Taiwan launches into combat training with plans for live-fire drill to fend off mainland China attack
- Exercise to feature range of weaponry but not linked to Beijing’s unification call, source says
- Taiwanese president accuses Beijing of sending spies to the island
Taiwan will stage a live-fire drill on the island next week, the first in a series of exercises this year to test the military’s ability to fend off an attack from mainland China.
According to a notice from the 10th Army Corps, a drill simulating an invasion via the city of Taichung will be held in Fanzailiao in central Taiwan early on January 17.
“The drill will involve weapons launched from the air, sea and land,” the corps said.
A military source said the 1½-hour exercise was expected to feature indigenous Thunderbolt-2000 multiple launch rocket systems along with a number of rockets, AH-64E Apache attack helicopters, Hellfire missiles, and various types of cannons.
The source said the drill was not in response to comments last week by Chinese President Xi Jinping urging the self-ruled island to start unification with the mainland.
“The drill has nothing to do with the recent speech by ... Xi Jinping. It was planned long before Xi made the ‘one country, two systems’ comment earlier this month,” the source said.
Marking the 40th anniversary of a ceasefire across the Taiwan Strait, Xi called for unification talks with Taiwan based on the “one country, two systems” model, a system adopted for Hong Kong and Macau.
That call was rejected by Taiwanese President Tsai Ing-wen of the independence-leaning Democratic Progressive Party, who said most people on Taiwan opposed one country, two systems, seeing it as Beijing’s attempt to annex Taiwan. Other political parties, including the mainland-friendly Kuomintang, have also said that model has no market on the island.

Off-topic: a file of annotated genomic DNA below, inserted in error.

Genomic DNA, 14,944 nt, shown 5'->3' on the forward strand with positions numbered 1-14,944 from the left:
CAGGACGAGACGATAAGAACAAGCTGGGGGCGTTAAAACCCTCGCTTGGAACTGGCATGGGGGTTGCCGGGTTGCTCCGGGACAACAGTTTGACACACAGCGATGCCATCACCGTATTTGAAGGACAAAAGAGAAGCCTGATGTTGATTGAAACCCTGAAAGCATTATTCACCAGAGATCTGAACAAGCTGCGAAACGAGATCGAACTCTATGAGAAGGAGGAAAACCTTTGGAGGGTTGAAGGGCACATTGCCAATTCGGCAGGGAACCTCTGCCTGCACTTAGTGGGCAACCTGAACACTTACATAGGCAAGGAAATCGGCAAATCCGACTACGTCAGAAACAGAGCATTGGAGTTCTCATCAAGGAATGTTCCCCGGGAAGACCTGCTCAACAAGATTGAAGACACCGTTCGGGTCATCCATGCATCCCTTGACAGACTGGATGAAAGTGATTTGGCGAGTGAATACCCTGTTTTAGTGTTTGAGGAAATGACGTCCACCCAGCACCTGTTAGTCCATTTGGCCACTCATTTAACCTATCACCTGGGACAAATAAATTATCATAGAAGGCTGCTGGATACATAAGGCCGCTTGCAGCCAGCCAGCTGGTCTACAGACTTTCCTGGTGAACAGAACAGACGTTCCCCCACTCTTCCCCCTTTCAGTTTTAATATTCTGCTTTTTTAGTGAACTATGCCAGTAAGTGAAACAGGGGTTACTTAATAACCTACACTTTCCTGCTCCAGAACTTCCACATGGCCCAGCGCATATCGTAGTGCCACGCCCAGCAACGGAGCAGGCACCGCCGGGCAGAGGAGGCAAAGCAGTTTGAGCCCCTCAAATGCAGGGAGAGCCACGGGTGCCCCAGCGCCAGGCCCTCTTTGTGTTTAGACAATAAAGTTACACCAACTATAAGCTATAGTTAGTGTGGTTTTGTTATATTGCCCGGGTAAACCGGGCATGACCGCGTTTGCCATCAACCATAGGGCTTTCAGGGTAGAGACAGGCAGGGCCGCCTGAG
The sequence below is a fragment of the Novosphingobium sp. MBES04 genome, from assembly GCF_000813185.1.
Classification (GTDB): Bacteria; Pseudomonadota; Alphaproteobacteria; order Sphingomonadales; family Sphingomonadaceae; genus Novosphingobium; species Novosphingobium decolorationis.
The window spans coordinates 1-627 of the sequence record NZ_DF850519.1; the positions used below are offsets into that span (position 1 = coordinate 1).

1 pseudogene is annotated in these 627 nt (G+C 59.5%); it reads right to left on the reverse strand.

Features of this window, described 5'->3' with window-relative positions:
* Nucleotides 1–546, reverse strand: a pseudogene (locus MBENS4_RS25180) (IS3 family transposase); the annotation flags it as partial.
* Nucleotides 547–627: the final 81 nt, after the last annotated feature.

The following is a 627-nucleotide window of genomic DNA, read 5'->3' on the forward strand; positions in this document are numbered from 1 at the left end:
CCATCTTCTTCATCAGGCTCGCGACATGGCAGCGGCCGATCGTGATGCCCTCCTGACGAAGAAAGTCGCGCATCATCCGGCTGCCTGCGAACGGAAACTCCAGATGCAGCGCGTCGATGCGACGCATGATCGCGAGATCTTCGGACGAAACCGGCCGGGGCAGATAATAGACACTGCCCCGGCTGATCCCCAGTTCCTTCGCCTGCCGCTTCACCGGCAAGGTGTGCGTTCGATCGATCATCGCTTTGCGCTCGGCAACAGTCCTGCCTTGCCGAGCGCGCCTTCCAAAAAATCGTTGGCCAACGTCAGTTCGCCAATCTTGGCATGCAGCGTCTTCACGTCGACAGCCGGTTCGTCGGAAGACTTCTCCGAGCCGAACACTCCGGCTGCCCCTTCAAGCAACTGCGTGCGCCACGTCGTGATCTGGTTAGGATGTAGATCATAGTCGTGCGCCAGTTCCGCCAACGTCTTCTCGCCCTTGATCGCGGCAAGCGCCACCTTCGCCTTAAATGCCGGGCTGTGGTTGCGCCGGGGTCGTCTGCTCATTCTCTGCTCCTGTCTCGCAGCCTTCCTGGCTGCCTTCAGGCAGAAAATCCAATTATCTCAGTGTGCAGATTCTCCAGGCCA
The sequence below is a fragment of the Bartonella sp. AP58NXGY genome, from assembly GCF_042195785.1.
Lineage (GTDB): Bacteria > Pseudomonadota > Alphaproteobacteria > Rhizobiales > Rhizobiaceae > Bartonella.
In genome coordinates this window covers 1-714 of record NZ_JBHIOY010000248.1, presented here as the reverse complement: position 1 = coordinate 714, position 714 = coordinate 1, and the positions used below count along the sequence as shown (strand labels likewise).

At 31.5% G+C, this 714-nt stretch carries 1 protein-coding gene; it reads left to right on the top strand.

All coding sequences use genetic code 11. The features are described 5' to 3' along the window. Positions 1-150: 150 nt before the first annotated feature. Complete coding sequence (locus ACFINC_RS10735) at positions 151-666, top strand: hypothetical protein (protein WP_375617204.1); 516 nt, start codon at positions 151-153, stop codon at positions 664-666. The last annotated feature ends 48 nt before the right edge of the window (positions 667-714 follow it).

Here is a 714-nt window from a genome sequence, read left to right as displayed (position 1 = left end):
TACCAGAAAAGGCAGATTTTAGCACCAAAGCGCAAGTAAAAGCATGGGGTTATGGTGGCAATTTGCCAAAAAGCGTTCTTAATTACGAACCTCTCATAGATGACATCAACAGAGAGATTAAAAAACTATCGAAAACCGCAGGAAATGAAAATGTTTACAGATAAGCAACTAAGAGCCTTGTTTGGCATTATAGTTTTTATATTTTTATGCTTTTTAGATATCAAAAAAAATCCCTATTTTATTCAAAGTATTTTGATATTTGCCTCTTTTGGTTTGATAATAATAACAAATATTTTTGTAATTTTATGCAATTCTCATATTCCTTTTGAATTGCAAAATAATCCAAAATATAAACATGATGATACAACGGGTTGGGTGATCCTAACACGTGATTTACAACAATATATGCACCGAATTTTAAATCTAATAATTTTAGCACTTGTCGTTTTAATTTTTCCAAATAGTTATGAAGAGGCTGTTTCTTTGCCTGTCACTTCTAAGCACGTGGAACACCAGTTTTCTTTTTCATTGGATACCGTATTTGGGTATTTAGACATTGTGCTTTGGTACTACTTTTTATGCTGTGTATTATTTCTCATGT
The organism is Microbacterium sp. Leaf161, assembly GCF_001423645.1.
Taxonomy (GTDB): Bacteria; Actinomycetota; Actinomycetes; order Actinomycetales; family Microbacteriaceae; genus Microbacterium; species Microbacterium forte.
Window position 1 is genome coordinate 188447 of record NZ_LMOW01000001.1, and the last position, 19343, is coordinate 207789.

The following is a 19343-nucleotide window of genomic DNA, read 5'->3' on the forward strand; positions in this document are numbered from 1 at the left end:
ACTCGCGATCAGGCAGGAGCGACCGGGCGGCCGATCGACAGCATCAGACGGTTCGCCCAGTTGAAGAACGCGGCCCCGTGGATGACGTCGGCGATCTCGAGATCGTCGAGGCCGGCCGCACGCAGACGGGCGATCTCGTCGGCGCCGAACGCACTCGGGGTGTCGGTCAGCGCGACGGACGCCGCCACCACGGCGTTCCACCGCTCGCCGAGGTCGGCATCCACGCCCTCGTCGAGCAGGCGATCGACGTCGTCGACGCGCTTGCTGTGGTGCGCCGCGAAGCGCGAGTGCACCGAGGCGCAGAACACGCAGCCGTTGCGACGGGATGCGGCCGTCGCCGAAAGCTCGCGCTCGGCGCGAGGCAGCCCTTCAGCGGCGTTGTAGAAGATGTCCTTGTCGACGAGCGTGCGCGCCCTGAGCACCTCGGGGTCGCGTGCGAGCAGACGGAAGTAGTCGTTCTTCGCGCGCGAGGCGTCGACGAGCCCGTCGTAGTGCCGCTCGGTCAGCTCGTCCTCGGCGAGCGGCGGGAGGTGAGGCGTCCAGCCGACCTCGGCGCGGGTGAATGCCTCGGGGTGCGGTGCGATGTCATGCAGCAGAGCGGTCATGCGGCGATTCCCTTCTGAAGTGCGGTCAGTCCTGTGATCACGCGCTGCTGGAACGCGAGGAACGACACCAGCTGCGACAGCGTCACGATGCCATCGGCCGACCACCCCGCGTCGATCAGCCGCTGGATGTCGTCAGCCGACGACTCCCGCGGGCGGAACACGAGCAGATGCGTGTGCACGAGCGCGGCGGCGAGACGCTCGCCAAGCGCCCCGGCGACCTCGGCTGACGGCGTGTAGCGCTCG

The comments highlighted the divide between Beijing and Taipei. Ties between the two sides have worsened since Tsai was elected president in 2016 and refused to accept the “one-China” principle, an understanding that Beijing considers essential for any exchanges.
The principle is based on the idea that there is only one China but that each side can have their own interpretation of what that means.
Beijing has suspended official exchanges and talks with the island, staged a series of war games to intimidate Taipei, and poached five of Taiwan’s allies to try to force Tsai to acknowledge the principle.
Instead, Tsai has promised to increase the military’s budget, foster locally built weapons and buy equipment overseas, mainly from the United States, which has agreed to supply defensive weapons to Taipei as part of its Indo-Pacific strategy to counter Beijing.
At a graduation ceremony at the Justice Ministry’s Investigation Bureau – Taiwan’s equivalent to the US’ Federal Bureau of Investigation – on Thursday, Tsai accused Beijing of sending people to the island to gather intelligence.
She said investigators cracked 52 alleged espionage cases and arrested 174 mainlanders in 2018 alone on suspicion of gathering intelligence, infiltrating or enlisting Taiwanese as part of spy networks on the island, the United Daily News reported.
“Taiwan welcomes friends from the mainland to visit, and two to three million mainland visitors travel to Taiwan each year, but ‘someone’ has tried to made use of our free policy by sending people to Taiwan for espionage activities, which has seriously threatened our national security,” she was quoted as saying.
In September, Beijing accused Taipei of blackmailing visiting university students into gathering intelligence about mainland China, and claimed to have cracked more than 100 espionage cases involving the self-ruled island, allegations Tsai and her government denied.